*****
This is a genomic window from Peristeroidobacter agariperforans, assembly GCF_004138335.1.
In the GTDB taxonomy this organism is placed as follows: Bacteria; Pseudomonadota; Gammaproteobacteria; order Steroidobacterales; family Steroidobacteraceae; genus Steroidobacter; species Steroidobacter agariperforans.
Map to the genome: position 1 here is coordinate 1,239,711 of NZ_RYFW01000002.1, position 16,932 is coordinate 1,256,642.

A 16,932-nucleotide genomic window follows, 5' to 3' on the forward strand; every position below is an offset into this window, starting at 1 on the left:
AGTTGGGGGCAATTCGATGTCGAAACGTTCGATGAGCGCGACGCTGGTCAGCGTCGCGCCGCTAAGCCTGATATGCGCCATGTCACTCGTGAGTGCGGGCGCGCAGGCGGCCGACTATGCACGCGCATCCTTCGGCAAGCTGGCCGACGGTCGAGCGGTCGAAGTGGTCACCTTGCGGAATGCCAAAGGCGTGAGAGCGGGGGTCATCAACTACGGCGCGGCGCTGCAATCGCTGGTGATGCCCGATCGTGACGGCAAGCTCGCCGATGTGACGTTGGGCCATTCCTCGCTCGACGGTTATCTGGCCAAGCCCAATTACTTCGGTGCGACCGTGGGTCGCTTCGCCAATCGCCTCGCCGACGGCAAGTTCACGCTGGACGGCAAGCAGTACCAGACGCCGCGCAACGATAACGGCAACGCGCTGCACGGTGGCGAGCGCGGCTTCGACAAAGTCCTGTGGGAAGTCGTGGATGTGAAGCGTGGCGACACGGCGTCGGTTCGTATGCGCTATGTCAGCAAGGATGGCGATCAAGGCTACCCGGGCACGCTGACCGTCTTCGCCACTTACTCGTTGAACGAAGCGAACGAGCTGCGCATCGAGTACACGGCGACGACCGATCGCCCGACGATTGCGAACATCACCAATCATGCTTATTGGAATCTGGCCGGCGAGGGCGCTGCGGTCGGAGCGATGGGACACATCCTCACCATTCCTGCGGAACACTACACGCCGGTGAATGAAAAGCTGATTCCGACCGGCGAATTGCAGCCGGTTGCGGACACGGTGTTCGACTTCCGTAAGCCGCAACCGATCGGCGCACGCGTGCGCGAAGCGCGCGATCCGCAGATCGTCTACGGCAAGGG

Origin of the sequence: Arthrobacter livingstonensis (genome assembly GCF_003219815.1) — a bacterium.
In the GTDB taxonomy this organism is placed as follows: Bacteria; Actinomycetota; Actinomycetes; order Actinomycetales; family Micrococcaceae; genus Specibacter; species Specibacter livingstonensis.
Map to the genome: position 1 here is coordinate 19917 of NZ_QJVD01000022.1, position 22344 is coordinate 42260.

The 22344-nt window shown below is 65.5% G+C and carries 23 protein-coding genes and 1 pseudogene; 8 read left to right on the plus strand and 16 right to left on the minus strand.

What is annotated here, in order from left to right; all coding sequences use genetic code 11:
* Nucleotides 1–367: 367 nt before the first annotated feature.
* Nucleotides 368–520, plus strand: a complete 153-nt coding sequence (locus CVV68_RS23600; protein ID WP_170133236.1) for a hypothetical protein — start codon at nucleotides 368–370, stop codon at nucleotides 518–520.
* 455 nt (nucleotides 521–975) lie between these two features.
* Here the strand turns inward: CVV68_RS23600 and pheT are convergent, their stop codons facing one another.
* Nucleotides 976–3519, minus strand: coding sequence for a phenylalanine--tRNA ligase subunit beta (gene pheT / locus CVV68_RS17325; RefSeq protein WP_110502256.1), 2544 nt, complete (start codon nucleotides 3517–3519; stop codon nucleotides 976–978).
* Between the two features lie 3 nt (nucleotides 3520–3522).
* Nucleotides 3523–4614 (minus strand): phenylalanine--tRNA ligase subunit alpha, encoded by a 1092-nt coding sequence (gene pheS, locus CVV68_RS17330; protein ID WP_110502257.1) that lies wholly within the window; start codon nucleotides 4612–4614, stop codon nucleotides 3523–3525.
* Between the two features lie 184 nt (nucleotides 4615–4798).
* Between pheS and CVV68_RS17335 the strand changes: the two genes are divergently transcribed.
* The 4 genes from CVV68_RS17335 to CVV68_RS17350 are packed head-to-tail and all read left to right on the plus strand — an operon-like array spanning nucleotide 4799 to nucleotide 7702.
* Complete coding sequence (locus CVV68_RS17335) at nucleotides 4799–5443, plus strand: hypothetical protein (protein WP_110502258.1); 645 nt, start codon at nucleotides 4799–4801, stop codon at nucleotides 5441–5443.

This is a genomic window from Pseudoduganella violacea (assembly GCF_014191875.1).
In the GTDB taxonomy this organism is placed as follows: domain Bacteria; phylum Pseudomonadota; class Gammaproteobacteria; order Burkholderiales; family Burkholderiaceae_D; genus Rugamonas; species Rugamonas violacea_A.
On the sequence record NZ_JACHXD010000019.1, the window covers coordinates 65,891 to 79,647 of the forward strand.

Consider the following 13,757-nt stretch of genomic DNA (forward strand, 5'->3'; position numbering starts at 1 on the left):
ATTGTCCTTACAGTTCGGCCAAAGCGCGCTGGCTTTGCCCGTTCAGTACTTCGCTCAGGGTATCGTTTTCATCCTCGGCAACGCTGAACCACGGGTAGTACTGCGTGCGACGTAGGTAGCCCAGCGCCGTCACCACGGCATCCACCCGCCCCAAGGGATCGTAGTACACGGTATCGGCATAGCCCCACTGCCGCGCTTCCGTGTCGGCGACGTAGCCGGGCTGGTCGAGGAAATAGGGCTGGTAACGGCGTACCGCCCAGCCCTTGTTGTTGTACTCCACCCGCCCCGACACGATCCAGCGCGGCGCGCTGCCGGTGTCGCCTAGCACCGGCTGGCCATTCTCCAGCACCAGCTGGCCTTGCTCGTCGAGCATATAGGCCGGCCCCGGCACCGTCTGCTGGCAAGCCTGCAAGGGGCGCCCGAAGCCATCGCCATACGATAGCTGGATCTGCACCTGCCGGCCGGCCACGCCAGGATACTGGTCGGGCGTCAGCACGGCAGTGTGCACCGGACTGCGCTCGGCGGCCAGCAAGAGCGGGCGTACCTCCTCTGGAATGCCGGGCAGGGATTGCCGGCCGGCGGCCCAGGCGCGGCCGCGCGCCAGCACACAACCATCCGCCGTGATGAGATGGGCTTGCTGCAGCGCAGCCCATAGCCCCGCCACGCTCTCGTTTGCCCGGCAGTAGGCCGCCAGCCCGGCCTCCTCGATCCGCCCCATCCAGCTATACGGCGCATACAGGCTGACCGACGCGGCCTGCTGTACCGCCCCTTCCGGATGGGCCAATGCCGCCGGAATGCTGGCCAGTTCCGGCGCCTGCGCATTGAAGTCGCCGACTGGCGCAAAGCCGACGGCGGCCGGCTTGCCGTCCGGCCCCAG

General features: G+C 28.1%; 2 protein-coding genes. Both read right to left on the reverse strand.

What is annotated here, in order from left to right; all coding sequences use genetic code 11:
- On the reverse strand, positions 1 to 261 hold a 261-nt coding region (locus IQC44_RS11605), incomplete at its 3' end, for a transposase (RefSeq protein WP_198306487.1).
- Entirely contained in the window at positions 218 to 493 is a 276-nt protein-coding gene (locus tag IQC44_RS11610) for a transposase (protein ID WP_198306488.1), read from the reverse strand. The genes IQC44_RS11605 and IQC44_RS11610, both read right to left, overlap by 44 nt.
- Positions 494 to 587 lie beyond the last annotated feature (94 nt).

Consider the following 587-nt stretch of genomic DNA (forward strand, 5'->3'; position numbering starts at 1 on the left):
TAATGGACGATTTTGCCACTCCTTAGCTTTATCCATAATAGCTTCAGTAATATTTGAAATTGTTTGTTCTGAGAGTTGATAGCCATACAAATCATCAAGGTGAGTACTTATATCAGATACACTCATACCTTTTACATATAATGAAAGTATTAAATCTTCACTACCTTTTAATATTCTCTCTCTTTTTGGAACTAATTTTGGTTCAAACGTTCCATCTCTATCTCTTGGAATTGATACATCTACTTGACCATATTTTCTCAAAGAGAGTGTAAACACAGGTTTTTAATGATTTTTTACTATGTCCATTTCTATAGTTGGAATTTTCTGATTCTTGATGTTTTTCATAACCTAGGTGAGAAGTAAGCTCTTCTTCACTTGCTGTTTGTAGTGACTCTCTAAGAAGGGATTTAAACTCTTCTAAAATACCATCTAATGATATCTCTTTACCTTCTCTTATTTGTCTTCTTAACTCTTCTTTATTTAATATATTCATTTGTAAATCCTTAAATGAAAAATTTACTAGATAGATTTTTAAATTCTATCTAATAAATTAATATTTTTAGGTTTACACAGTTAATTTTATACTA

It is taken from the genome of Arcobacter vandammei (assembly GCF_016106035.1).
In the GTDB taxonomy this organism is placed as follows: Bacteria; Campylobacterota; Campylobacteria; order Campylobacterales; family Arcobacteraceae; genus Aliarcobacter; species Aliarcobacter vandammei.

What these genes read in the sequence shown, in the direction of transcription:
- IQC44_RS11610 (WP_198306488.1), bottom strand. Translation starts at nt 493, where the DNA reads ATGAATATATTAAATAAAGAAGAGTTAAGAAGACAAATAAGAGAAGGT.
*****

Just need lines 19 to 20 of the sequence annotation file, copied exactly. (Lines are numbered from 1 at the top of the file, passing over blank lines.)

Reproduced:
* Between pheS and CVV68_RS17335 the strand changes: the two genes are divergently transcribed.
* The 4 genes from CVV68_RS17335 to CVV68_RS17350 are packed head-to-tail and all read left to right on the plus strand — an operon-like array spanning nucleotide 4799 to nucleotide 7702.